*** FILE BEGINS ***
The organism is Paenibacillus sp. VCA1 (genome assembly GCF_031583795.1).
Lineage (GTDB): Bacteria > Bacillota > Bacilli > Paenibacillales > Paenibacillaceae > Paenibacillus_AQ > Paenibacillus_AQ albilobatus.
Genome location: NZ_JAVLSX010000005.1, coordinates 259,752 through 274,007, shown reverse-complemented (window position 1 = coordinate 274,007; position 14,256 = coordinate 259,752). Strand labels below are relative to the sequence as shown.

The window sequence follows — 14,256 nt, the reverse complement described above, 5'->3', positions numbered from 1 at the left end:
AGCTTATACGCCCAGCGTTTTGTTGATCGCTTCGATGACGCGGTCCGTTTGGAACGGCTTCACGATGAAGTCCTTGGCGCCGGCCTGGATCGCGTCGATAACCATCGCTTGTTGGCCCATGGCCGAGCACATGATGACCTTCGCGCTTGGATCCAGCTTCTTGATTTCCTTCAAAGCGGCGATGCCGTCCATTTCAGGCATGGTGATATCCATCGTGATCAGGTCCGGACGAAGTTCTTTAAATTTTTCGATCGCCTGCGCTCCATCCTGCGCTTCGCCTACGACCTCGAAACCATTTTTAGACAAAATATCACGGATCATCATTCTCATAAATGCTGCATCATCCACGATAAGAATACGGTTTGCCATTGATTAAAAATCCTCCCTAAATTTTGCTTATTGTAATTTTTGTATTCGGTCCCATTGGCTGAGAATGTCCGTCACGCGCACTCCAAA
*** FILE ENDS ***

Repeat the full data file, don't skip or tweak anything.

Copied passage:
The organism is Paenibacillus sp. VCA1 (genome assembly GCF_031583795.1).
Lineage (GTDB): Bacteria > Bacillota > Bacilli > Paenibacillales > Paenibacillaceae > Paenibacillus_AQ > Paenibacillus_AQ albilobatus.
Genome location: NZ_JAVLSX010000005.1, coordinates 259,752 through 274,007, shown reverse-complemented (window position 1 = coordinate 274,007; position 14,256 = coordinate 259,752). Strand labels below are relative to the sequence as shown.

The window sequence follows — 14,256 nt, the reverse complement described above, 5'->3', positions numbered from 1 at the left end:
AGCTTATACGCCCAGCGTTTTGTTGATCGCTTCGATGACGCGGTCCGTTTGGAACGGCTTCACGATGAAGTCCTTGGCGCCGGCCTGGATCGCGTCGATAACCATCGCTTGTTGGCCCATGGCCGAGCACATGATGACCTTCGCGCTTGGATCCAGCTTCTTGATTTCCTTCAAAGCGGCGATGCCGTCCATTTCAGGCATGGTGATATCCATCGTGATCAGGTCCGGACGAAGTTCTTTAAATTTTTCGATCGCCTGCGCTCCATCCTGCGCTTCGCCTACGACCTCGAAACCATTTTTAGACAAAATATCACGGATCATCATTCTCATAAATGCTGCATCATCCACGATAAGAATACGGTTTGCCATTGATTAAAAATCCTCCCTAAATTTTGCTTATTGTAATTTTTGTATTCGGTCCCATTGGCTGAGAATGTCCGTCACGCGCACTCCAAA